First time home buyers may be tempted to buy a starter home based on their gut feeling. Every potential buyer dreams of a house with open floor plans and granite countertops while, in reality, their budget can’t afford such a home. Besides that, what a buyer wants today may differ from what he‘ll need some few years down the line.
Therefore, you need to approach home buying with soberness rather than with emotions and excitement. Apart from the interior designs of a house, there are other things that you need to consider when buying your home from Movoto. Starter homes are transitional homes and not forever homes.
Here are the things you need to consider before buying a starter home.
Home reality tv shows may make renovations seem an effortless task. However, you shouldn‘t purchase a starter home that has plenty of renovations and upgrades to make because you‘ll live in it for a short time. Routine maintenance is costly. Instead, you should purchase a home that has been adequately maintained and requires little upkeep and repairs.
You also want to buy a starter home that has less space outside. If you buy one with a lot of space, you may incur unplanned expenses such as hiring someone to mow your lawn, winterize your pool and pick up your trash. On the other hand, if you buy one with a small space outside, you‘ll incur low costs and have the freedom to leave with minimal planning and preparation. Purchasing a home whose yard is being maintained by the homeowners‘ association may be wise if you have wide yard space.
Most homebuyers make the mistake of considering the features of a house more than the distance from their friends, work, stores, and family. They end up findingthemselves in a home where they can‘t visit their favorite coffee shop, attend late parties, or visit their famousparks.
When buying a starter house, you need to factor in your emotional attachments. Your choice of house should fit your lifestyle and allow you to access your family, friends and work place easily. If you buy a home that‘s far from what you care about, you may end up spending a lot of money and time commuting. Apart from that, you may be stressed because of missing your friends and family. You need to list your lifestyle priorities and let themguide you to make informed purchasing decisions.
According to Brad Pauly, a professional real estate developer in Austin, Texas, you should move to a starter home that‘s similar to the one you‘ve moved from. He also advocates for moving to a community that has similar characteristics to your previous one. That will make it easier for you to adapt to your new neighborhood.
The most significant determining factor of the home you‘ll end up buying is the price. Some starter home buyers make mistakes by borrowing the maximum amount of mortgage they have been pre-approved for.According to a habitat.org study, more than 38 million Americans pay more than 30% of their incomes on housing. Just because the bank tells you that you borrow enough money to get yourself a top–quality 2500 square foot home on an acre lot doesn‘t mean you should buy it. You‘ll need to survive in that home after completing the buying process.
If you spend all your money on mortgage or maintenance costs each month, your starter home may soon become a source of stress and depression. Write a budget and purchase what you can afford. Most experts recommend buying a house that will take five to sevenyears to recoup your money and give you some return on your investment. Using a mortgage calculator can help you know monthly payments based on taxes, insurance, and other factors. Therefore, it’s wise to buy an affordable house that will leave you with cash for entertainment and upkeep.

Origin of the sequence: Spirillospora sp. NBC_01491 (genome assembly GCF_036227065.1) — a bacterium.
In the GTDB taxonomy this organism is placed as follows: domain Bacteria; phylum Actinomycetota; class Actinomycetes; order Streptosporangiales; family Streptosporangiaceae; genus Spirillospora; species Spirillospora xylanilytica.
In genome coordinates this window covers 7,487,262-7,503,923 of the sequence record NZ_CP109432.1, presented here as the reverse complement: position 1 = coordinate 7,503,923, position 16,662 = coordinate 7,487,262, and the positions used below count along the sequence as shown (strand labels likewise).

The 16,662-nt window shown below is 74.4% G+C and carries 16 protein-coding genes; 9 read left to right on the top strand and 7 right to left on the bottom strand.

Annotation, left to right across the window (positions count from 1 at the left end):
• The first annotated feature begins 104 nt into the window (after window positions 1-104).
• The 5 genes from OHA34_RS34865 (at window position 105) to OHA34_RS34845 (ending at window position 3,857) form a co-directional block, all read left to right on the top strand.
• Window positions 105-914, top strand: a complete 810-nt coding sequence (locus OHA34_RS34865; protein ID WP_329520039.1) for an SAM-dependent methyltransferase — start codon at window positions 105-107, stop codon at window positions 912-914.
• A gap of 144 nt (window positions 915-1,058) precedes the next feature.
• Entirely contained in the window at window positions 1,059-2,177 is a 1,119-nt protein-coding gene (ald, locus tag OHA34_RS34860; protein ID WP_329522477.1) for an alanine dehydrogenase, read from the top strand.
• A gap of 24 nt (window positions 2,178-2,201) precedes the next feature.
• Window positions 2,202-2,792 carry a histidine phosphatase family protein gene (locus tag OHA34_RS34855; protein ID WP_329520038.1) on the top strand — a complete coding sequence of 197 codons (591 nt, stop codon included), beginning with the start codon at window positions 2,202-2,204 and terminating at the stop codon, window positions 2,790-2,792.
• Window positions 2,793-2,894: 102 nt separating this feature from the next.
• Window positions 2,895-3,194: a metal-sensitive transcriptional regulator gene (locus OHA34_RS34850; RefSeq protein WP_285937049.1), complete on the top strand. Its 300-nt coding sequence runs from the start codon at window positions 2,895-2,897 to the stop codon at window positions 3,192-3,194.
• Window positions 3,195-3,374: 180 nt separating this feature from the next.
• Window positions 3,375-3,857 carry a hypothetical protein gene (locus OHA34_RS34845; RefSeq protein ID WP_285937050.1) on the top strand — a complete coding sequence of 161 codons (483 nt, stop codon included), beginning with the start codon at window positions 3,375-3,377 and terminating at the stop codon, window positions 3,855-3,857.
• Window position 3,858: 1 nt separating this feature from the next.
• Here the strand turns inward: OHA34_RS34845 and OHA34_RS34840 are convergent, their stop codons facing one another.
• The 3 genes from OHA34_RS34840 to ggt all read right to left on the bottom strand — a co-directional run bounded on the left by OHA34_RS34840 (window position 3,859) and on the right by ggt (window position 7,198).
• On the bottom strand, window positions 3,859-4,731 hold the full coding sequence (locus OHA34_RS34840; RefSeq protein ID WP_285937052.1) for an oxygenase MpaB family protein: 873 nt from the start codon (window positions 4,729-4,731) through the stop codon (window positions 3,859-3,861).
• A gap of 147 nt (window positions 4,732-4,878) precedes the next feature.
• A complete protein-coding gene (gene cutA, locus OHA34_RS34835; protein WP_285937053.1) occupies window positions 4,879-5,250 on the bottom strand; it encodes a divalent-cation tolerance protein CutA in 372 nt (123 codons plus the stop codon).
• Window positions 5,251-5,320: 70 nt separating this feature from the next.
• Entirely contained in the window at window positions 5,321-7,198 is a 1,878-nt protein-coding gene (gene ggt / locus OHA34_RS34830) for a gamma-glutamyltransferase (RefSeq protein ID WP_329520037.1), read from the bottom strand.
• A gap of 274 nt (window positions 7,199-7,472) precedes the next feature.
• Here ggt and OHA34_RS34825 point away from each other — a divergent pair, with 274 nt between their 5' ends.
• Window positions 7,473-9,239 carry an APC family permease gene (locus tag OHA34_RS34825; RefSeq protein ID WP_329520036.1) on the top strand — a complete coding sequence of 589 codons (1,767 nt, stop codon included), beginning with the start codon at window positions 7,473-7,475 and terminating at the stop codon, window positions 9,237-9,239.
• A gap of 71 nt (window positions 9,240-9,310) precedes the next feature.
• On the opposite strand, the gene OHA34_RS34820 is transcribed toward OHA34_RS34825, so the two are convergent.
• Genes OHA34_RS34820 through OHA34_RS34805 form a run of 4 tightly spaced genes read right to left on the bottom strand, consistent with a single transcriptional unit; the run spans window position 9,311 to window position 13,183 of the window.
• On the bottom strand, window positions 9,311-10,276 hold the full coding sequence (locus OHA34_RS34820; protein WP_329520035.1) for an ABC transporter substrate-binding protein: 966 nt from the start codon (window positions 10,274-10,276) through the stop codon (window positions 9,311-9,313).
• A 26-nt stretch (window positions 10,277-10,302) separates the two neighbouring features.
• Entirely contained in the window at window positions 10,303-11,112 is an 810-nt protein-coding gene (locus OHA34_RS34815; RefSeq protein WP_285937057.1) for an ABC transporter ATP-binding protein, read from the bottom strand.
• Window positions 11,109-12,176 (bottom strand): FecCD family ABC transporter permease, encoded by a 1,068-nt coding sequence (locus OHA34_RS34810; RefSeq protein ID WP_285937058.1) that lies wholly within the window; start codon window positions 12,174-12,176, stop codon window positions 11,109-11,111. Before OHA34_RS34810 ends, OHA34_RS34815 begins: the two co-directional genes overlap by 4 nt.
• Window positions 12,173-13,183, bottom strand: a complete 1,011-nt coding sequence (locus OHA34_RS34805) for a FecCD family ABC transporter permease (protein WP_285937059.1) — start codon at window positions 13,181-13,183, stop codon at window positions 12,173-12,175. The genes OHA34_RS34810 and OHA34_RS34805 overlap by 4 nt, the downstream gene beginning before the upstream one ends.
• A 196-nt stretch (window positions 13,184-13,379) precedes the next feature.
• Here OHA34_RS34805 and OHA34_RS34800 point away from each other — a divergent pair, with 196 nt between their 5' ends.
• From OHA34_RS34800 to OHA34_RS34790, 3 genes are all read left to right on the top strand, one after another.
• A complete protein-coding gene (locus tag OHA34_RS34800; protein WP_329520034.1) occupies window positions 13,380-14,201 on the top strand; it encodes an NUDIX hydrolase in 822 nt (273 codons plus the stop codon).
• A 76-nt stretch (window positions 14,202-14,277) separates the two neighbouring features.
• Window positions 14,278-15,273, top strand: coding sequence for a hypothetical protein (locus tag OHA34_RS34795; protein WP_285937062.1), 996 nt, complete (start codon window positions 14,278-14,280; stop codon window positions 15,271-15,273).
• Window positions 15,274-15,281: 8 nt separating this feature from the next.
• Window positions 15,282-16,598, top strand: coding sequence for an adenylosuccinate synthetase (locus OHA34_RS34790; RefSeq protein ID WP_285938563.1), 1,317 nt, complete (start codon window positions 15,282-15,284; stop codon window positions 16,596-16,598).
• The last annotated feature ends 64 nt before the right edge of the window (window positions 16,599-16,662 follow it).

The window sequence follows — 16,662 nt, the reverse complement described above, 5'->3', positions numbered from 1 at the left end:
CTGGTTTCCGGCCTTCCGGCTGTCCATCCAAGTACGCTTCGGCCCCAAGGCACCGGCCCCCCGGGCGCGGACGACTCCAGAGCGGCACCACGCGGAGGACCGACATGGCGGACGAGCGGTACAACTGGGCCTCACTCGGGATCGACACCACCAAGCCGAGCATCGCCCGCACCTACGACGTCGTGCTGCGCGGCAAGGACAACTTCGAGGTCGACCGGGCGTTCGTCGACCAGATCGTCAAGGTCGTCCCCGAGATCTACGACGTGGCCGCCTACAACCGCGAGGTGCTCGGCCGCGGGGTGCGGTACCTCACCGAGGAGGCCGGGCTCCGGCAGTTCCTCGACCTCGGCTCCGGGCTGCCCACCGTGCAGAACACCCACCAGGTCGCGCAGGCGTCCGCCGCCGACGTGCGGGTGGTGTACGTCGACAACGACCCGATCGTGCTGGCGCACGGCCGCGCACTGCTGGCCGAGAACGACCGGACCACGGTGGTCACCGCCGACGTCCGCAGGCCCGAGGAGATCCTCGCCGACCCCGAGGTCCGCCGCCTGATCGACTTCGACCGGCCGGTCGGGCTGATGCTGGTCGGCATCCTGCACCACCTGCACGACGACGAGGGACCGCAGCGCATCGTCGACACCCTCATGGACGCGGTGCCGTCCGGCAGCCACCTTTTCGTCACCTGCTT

It would help if you considered how your five to ten years from now would be before purchasing a starter home. Not giving much thought to your future may make you commit an expensive mistake. If, for instance, you‘re planning to have children with your spouse in the future, you need to buy a spacious starter house. If you buy a smaller home, you may end up not meeting your future family’s needs.
If you‘re single, purchasing a house in the center of a city with plenty of nightlife may be a good idea. However, after some years, you‘ll need to settle down with a family and live in a quieter neighborhood. Though it‘s tough to know what your future will look like from the present, you need to incorporate long–range plans into your buying decisions to ensure your selection is the perfect choice for today and tomorrow.
Because starter homes aren‘t meant to be occupied forever, you need to buy a house that you can quickly sell when deciding to move out. That means you need to choose a home in good condition which can give you room for improvement. Its maintenance costs should not drain you to the extent of getting losses when you eventually decide to sell it. Instead, the maintenance you perform on it should upgrade it to make you get more money.
The location of the home also matters a lot. You need to pick a smart location close to stores, restaurants, parks,and other social amenities. It should also have a good neighborhood with schools that children can attend. If you select a house in an area with all those factors, you can be sure that you‘ll get buyers quickly when you decide to move out. The last thing that you want to happen to you is to be stuck with your old house when you‘ve gotten a new place to move to.
Owning a home can feel great, though finding the right starter house can be challenging. To avoid spending a lot of money on your homeownership journey, you want to steer clear of mistakes. You need to choose a house that‘s affordable, has low maintenance costs, suits your lifestyle and future self, and allows you to sell it when you‘re moving out.